think one of the things that quantitative easing in the u.s. and europe is going to do is ease currencies. >> so the multinational dividend stock, i agree. johnson & johnson, i know it's boring and the stock hasn't done anything, but it's tough to beat. they have a aaa balance sheet. >> everybody is looking for yield. thanks so much, guys. >> we head toward the close. about 14 minutes left here. off the lows, the dow is virtually unchanged. >> we all new something was wrong with google's premature earnings release when we saw a line reserved for a quote from the ceo. >> guess what? now pending larry has gone viral. it's a tweet count. plus, we'll hear from top google executives on this debacle when we bring you the company's conference call. that comes up live at 4:30 p.m. eastern time. do not go anywhere. stay tuned. smart comes with 8 airbags, a crash management system and the world's only tridion safety cell which can withstand over three and a half tons. small in size. big on safety. but they haven't experienced extra strength bayer advanced aspirin. in fact, in a recent su
and maria again. as you know, small businesses' optimism for the future u.s. economic situation has deteriorated fairly significantly in the last six months. it's interesting, however, small businesses are say -- more than two-thirds are saying they still feel moderately successful. i think the answer to your question is there's tremendous uncertainty out there. small businesses and their owners pay close attention to the stalemate in washington. they're concerned, as the survey showed, about regulations. and they're concerned about health care costs as well as the uncertainty of health care reform. >> so the uncertainty of health care reform is something i want to get to. how significant is that expense for small business? what we keep hearing is that small business, because of the uncertainty, they don't know what their tax rates will look like. they don't know whether spending programs will be cut and how that will impact their business. and they are upset about the rise in their expense side of the business because of health care. how significant is that expense? >> well, i can'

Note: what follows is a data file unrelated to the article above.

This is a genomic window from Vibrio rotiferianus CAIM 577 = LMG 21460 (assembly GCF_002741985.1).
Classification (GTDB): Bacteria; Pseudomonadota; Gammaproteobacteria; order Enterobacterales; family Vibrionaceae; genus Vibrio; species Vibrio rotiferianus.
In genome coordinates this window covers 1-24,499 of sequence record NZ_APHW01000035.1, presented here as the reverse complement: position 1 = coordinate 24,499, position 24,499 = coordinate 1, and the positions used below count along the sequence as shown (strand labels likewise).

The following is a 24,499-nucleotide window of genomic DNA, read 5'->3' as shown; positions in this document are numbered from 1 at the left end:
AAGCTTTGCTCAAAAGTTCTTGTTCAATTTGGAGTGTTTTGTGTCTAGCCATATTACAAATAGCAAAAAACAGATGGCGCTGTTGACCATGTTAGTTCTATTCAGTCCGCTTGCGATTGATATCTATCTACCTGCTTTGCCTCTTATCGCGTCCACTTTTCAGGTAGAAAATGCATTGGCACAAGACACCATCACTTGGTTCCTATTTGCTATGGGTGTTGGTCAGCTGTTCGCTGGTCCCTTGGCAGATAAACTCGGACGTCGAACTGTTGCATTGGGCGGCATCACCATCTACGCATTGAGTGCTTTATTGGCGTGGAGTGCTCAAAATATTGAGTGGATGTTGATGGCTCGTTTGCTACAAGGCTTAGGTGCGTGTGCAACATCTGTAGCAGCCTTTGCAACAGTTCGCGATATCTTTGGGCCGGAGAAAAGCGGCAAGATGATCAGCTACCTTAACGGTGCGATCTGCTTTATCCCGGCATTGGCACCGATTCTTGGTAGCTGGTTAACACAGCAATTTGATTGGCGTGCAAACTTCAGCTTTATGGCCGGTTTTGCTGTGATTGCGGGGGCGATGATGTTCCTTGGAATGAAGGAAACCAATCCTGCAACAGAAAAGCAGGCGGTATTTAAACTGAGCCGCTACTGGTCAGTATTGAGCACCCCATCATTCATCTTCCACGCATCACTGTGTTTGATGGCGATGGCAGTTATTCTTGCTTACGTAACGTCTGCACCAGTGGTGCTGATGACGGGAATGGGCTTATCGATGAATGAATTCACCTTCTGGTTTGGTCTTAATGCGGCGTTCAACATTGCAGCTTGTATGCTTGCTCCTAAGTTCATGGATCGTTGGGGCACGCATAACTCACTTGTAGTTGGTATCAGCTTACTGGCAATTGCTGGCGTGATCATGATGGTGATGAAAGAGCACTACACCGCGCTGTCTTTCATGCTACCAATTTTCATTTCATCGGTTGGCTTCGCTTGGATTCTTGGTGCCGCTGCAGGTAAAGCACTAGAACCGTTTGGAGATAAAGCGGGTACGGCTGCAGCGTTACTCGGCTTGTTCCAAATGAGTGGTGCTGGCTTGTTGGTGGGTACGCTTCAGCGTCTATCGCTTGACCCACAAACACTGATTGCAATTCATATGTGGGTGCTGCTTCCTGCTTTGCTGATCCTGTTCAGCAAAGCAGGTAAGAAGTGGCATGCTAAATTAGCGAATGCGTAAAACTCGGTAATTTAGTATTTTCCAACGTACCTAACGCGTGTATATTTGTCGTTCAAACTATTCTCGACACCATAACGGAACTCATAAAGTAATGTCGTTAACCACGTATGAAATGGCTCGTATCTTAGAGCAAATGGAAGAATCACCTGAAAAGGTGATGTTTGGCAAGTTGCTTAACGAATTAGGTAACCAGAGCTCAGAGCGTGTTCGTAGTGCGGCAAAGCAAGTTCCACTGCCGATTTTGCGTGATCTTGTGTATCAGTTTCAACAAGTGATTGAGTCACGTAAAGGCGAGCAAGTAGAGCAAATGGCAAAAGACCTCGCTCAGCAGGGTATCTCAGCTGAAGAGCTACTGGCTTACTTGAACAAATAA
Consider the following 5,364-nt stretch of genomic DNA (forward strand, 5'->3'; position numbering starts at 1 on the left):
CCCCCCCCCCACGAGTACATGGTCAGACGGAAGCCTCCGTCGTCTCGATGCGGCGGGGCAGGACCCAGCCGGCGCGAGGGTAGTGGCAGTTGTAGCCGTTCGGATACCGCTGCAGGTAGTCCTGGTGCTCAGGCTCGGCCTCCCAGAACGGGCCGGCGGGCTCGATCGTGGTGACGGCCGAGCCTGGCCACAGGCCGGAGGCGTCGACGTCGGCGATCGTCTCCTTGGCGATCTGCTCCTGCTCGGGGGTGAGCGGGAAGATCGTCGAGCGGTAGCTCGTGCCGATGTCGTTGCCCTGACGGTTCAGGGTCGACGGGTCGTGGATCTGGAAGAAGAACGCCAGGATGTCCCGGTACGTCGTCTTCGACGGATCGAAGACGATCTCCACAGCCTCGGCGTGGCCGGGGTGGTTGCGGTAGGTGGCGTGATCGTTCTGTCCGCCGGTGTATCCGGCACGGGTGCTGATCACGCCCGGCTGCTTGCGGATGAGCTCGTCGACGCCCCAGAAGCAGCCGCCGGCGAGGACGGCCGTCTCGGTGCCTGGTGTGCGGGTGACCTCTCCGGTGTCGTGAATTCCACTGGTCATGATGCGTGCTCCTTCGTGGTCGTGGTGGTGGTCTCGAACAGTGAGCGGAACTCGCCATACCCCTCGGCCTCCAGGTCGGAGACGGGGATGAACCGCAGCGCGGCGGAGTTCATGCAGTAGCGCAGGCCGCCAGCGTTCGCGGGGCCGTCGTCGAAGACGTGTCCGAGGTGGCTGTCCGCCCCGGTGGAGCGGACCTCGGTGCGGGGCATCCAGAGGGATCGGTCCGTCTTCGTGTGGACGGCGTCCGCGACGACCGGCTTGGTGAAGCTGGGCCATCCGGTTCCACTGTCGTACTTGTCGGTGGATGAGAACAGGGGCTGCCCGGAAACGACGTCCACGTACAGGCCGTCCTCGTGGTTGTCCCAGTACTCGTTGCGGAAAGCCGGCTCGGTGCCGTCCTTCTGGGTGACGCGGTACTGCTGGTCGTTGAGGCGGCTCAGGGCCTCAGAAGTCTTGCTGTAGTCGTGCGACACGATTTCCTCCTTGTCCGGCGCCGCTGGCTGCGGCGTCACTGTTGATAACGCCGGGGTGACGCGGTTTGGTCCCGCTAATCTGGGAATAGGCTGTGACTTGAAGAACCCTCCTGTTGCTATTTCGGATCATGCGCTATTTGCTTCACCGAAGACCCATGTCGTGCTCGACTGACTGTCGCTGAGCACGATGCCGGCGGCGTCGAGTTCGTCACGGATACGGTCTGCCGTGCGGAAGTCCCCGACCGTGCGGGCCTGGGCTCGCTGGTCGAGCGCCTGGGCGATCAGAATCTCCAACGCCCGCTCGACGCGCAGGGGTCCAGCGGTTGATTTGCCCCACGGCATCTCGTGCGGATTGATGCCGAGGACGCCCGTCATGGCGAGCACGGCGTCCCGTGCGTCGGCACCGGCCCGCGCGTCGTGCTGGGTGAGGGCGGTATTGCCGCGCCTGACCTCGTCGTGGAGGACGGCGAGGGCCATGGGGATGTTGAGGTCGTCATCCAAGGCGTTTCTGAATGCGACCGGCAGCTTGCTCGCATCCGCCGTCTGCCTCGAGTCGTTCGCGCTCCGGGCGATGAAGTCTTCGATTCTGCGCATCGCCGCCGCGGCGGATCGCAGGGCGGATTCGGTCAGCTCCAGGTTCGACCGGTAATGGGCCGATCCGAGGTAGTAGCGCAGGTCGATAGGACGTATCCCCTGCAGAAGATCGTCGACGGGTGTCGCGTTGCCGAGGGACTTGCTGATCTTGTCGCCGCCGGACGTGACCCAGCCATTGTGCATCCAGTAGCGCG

overseas, very strong day. i think there will be some bid underneath the u.s. mark as well. volume will be the real question. i think there will be a lot of pent-up demand to trade. there's a lot of ipos that were delayed. i think there were six that were supposed to come this week. over $3 billion of commercial mortgage-backed securities that were ready to come this week. i think it was a real pent-up amount of supply ready to hit the market. i think the demand will be there. really, we just pushed this out a little bit. >> that's a great point. anton, what about the end of the month situation? the fact that we are at the end of the month. we typically see positioning in terms of portfolios because of the end of the month. how does that play into things? what are you expecting? >> yeah, i think that people haven't had a chance to rebalance. you've really had a couple of days taken out of, you know, people's game plans. everyone's looking at their portfolios last week saying what do i want to do next week in terms of positioning. i do expect quite a bit of volume. since we've had a
Search Results 0 to 22 of about 23